More Surveillance Than China — Clearview AI’s Business Plan

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Few companies would proudly tout their business plan as offering more comprehensive surveillance than China, but that’s exactly what Clearview AI is doing.

Clearview AI gained fame and notoriety for scraping images from popular websites and social media platforms in an effort to build a massive database of photos for facial recognition — and in violation of those platforms’ terms. The company claimed to only provide its software to law enforcement and government agencies, but reports indicate it was far more loose than it admitted, in terms of who had access to its platform. In addition, the company was found to be working with various authoritarian regimes.

As if the company couldn’t become anymore controversial, The Washington Post reports the company is proudly calling its surveillance platform more comprehensive than similar systems in China, thanks to the “public source metadata” and “social linkage” information the company bases its product on.

Clearview is also working to establish itself as the leader in the field, at a time when the industry leaders are taking a more responsible, measured approach to facial recognition. Clearview, in contrast, sees Microsoft, Amazon, and IBM’s cautious approach as a market opportunity, as it seeks to gain investment for a massive expansion effort.

What’s more, accord to The Post, the company is sending out conflicting messages about its plans. Until now, Clearview has promised it will only sell to law enforcement and government agencies. In the presentation material view by The Post, however, government contracts are shown as only making up a small portion of the company’s potential market. The presentation material discusses building out the company’s personnel, specifically to target the financial and commercial market. Even more alarming, Clearview wants to build a “developer ecosystem” to help other companies use its database in their own products.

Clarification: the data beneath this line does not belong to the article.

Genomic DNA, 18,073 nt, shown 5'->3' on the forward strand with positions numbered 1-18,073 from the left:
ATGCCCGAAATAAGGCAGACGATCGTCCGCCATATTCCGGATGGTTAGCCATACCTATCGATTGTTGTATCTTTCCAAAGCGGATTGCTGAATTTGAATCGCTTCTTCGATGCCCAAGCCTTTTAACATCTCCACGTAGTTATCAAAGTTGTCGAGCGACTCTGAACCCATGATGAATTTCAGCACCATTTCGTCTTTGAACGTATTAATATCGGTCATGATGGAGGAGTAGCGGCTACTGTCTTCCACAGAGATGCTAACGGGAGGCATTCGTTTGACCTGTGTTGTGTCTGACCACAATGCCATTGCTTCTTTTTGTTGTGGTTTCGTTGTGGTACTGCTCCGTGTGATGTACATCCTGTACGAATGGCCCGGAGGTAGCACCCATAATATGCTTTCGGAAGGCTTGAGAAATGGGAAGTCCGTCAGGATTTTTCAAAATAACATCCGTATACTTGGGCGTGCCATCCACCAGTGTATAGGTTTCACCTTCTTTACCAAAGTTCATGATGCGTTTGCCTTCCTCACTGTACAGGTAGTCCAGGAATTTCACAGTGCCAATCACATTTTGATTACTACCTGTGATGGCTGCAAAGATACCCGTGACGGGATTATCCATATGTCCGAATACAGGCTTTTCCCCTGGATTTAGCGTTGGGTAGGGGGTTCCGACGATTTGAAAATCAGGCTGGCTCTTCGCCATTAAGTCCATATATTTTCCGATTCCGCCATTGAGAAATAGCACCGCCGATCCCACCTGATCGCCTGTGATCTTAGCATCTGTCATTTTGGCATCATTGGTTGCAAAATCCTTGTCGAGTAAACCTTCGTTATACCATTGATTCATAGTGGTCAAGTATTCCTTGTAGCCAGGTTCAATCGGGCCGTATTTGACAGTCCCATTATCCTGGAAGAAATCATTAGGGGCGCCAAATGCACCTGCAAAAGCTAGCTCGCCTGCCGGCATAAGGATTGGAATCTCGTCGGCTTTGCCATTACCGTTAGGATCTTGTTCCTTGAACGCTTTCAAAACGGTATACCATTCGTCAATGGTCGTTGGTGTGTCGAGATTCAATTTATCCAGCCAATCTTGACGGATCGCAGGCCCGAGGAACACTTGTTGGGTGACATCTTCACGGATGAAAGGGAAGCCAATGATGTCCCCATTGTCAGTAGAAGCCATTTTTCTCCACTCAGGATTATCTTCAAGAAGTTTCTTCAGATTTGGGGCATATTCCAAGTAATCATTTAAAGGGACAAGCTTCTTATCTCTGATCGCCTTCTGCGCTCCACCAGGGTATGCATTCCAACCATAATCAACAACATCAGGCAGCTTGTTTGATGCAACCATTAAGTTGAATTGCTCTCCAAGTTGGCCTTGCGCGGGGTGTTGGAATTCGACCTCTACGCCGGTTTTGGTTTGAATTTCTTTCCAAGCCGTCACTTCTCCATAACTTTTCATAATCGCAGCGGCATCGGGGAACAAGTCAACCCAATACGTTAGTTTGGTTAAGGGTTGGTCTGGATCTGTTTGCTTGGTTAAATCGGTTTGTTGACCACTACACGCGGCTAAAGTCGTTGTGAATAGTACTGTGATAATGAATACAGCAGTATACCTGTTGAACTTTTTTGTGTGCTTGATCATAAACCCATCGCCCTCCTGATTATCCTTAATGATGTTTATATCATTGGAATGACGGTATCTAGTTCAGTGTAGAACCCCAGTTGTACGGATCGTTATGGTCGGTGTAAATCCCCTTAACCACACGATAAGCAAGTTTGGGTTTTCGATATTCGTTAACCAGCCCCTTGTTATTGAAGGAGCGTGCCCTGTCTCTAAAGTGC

Jack Poulson, a former Google research scientist and current head of research advocacy group Tech Inquiry, asked if there was anything “they wouldn’t sell this mass surveillance for? If they’re selling it for just regular commercial uses, that’s just mass surveillance writ large. It’s not targeted toward the most extreme cases, as they’ve pledged in the past.”

Clearview’s unethical behavior and irresponsible approach to privacy and data security, not to mention the legal implications of its data collection, have already led to multiple lawsuits, investigations, and bans in some countries and jurisdictions.

Here’s to hoping more countries crack down on this bottom-feeder.

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